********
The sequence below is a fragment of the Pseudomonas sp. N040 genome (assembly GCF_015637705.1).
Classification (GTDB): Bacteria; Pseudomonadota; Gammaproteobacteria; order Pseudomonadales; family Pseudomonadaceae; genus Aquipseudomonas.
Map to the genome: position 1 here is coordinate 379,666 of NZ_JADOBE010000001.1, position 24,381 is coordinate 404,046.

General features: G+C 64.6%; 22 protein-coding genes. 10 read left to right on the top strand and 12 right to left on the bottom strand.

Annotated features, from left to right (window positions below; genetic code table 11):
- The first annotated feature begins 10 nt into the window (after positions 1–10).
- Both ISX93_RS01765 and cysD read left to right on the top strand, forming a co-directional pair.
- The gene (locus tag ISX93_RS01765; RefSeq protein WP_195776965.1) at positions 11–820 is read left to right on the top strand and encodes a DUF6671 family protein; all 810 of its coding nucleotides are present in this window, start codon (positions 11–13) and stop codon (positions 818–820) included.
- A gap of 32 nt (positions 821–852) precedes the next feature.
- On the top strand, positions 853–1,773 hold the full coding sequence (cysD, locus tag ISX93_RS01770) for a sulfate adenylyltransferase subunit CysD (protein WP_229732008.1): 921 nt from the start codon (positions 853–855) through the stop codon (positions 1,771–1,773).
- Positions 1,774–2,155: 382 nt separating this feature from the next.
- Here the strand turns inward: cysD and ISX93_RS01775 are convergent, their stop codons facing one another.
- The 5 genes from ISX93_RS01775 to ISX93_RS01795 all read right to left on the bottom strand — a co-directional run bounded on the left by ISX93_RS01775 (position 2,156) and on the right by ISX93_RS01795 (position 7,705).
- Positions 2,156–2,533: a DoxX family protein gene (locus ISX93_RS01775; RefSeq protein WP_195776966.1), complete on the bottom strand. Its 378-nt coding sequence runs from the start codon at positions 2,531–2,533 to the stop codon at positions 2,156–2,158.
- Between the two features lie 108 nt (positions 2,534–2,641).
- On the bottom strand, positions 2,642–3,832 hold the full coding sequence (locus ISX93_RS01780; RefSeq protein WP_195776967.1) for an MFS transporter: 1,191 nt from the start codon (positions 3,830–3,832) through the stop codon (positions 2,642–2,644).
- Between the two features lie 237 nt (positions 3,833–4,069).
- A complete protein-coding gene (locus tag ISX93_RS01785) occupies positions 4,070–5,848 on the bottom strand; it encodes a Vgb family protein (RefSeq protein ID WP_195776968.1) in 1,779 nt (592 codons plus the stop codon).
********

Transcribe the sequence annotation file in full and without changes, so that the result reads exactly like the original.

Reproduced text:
The sequence below is a fragment of the Pseudomonas sp. N040 genome (assembly GCF_015637705.1).
Classification (GTDB): Bacteria; Pseudomonadota; Gammaproteobacteria; order Pseudomonadales; family Pseudomonadaceae; genus Aquipseudomonas.
Map to the genome: position 1 here is coordinate 379,666 of NZ_JADOBE010000001.1, position 24,381 is coordinate 404,046.

General features: G+C 64.6%; 22 protein-coding genes. 10 read left to right on the top strand and 12 right to left on the bottom strand.

Annotated features, from left to right (window positions below; genetic code table 11):
- The first annotated feature begins 10 nt into the window (after positions 1–10).
- Both ISX93_RS01765 and cysD read left to right on the top strand, forming a co-directional pair.
- The gene (locus tag ISX93_RS01765; RefSeq protein WP_195776965.1) at positions 11–820 is read left to right on the top strand and encodes a DUF6671 family protein; all 810 of its coding nucleotides are present in this window, start codon (positions 11–13) and stop codon (positions 818–820) included.
- A gap of 32 nt (positions 821–852) precedes the next feature.
- On the top strand, positions 853–1,773 hold the full coding sequence (cysD, locus tag ISX93_RS01770) for a sulfate adenylyltransferase subunit CysD (protein WP_229732008.1): 921 nt from the start codon (positions 853–855) through the stop codon (positions 1,771–1,773).
- Positions 1,774–2,155: 382 nt separating this feature from the next.
- Here the strand turns inward: cysD and ISX93_RS01775 are convergent, their stop codons facing one another.
- The 5 genes from ISX93_RS01775 to ISX93_RS01795 all read right to left on the bottom strand — a co-directional run bounded on the left by ISX93_RS01775 (position 2,156) and on the right by ISX93_RS01795 (position 7,705).
- Positions 2,156–2,533: a DoxX family protein gene (locus ISX93_RS01775; RefSeq protein WP_195776966.1), complete on the bottom strand. Its 378-nt coding sequence runs from the start codon at positions 2,531–2,533 to the stop codon at positions 2,156–2,158.
- Between the two features lie 108 nt (positions 2,534–2,641).
- On the bottom strand, positions 2,642–3,832 hold the full coding sequence (locus ISX93_RS01780; RefSeq protein WP_195776967.1) for an MFS transporter: 1,191 nt from the start codon (positions 3,830–3,832) through the stop codon (positions 2,642–2,644).
- Between the two features lie 237 nt (positions 3,833–4,069).
- A complete protein-coding gene (locus tag ISX93_RS01785) occupies positions 4,070–5,848 on the bottom strand; it encodes a Vgb family protein (RefSeq protein ID WP_195776968.1) in 1,779 nt (592 codons plus the stop codon).